Then everything changed. Partway through our first year in Tucson, she decided she had to move back to Berkeley to live with her father, sister and new step-mother. She felt lonely and afraid she couldn’t fit in. After months of debate, she convinced us all, and we made arrangements for her to move back – I helped her apply and she was accepted at a new school, her dad rearranged their home for her, etc… About 3 weeks before she was to leave, she changed her mind. She had finally made friends and realized she wanted to stay in Tucson. She had always been able to talk (and manipulate) me into pretty much anything – she could always wear me down. I was terrible at setting limits, especially with her.

This time I said no. There was so much tension in the household, I was in a place of fear, and I couldn’t handle it. I listened to my head, rather than my heart, and told her that she had made this commitment, all of us had worked hard to set this up for her, and she had to follow through. She was furious, enraged and desperate to change my mind. She felt I was choosing Zelie over her, betraying her, and was devastated. For a variety of reasons, it was the one time I didn’t listen to my heart with Elizabeth, and it’s the only decision with her I deeply regret. I still can’t write or talk about it without crying.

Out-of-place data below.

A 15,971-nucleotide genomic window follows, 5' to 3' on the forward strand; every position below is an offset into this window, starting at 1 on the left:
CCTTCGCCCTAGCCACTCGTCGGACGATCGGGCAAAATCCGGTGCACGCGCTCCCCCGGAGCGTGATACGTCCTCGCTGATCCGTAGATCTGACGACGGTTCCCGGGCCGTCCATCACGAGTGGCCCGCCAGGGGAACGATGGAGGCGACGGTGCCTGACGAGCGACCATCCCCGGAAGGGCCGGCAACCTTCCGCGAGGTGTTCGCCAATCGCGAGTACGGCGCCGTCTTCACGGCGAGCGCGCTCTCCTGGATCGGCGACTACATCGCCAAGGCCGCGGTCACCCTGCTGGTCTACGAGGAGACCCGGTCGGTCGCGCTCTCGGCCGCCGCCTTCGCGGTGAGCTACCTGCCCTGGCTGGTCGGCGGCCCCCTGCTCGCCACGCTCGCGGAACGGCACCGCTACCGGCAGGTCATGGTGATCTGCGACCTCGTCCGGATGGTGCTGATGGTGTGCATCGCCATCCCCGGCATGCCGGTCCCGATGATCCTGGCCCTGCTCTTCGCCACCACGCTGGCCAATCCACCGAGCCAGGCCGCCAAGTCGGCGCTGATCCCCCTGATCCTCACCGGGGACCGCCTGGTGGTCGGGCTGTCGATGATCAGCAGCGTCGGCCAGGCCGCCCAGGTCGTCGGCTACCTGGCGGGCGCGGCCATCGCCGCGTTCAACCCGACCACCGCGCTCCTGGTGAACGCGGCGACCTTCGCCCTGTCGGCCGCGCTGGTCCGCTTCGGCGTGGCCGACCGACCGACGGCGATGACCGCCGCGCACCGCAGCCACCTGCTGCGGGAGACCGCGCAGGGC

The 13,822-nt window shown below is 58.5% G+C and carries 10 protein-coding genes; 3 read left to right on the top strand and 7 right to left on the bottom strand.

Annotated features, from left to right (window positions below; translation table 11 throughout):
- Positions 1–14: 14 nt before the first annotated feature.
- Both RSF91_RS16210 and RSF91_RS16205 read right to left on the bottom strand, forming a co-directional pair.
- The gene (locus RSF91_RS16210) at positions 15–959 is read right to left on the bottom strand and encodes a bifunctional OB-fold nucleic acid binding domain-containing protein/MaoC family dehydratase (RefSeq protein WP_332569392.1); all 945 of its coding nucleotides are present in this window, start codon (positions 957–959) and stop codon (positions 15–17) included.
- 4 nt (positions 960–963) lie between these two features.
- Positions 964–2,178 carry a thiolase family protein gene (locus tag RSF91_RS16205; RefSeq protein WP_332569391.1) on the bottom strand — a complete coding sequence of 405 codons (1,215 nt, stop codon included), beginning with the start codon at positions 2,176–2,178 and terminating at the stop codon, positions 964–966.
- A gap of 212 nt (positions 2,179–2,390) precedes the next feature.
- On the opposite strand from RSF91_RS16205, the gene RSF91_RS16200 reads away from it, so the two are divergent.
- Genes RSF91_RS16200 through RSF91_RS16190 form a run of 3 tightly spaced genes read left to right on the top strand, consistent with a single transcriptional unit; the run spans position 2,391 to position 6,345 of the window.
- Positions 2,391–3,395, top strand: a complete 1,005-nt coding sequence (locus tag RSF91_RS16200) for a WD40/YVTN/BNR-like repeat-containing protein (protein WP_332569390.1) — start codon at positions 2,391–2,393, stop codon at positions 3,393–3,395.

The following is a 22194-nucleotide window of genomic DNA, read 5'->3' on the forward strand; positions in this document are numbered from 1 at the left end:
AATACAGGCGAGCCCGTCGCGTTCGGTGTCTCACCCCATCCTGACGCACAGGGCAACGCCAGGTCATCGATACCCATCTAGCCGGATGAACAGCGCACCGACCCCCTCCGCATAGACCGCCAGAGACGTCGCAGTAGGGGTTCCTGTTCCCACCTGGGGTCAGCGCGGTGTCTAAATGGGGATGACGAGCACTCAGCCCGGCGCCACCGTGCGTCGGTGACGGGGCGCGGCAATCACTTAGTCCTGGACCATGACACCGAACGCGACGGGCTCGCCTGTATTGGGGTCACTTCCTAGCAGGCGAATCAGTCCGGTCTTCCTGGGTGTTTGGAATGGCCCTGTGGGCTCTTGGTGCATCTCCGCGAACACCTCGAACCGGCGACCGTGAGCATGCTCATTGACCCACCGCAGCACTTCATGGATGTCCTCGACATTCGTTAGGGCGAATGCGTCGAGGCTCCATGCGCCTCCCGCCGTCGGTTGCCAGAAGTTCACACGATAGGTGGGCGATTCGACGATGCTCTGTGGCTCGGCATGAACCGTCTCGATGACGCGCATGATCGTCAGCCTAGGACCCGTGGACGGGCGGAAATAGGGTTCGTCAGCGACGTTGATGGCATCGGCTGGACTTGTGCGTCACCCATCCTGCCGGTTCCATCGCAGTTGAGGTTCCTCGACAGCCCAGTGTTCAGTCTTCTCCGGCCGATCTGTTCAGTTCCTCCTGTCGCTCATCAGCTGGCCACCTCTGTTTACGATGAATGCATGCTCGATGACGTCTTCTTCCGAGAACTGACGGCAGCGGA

She was miserable, calling me almost every day, talking of depression and begging to come home. By the end of the first semester I relented and Zelie agreed. Though in the big picture I do trust that everything happens as it is meant to, and I can see good reasons why this needed to happen, it was very damaging to our relationship.  It took years for her to trust me again, and some part of her hardened from that time. This protection around her heart only really started to soften after her cancer diagnosis, and finally released in the months when she knew she was dying.

Jade Beall, Elizabeth Blue, Lucia Maya,

Elizabeth Blue and Lucia Maya, April, 2012 (photo by Jade Beall)

Elizabeth and I had one of the deepest soul connections I can imagine. When I look at photos of her now, I feel like a part of my soul left with her. I hear that many mothers feel this when their child dies, so perhaps this is simply part of this process. I hear often how much she looked like me, and I can see some resemblance in photos, but she had a kind of beauty that I used to long for. And yet, it feels like we were 2 sides of the same coin, that we made a whole in some way, and now I’m missing some part of myself. It’s very hard to put into words, but I imagine many of you can feel what I’m describing.

I mourn the years that feel like they were lost, before she died. If I’d known she would leave her body at age 22, that’s one thing I would have done differently. I know she forgave me, but I still haven’t completely forgiven myself. I am working on it, with her help and guidance. Being able to share it helps to bring healing as well.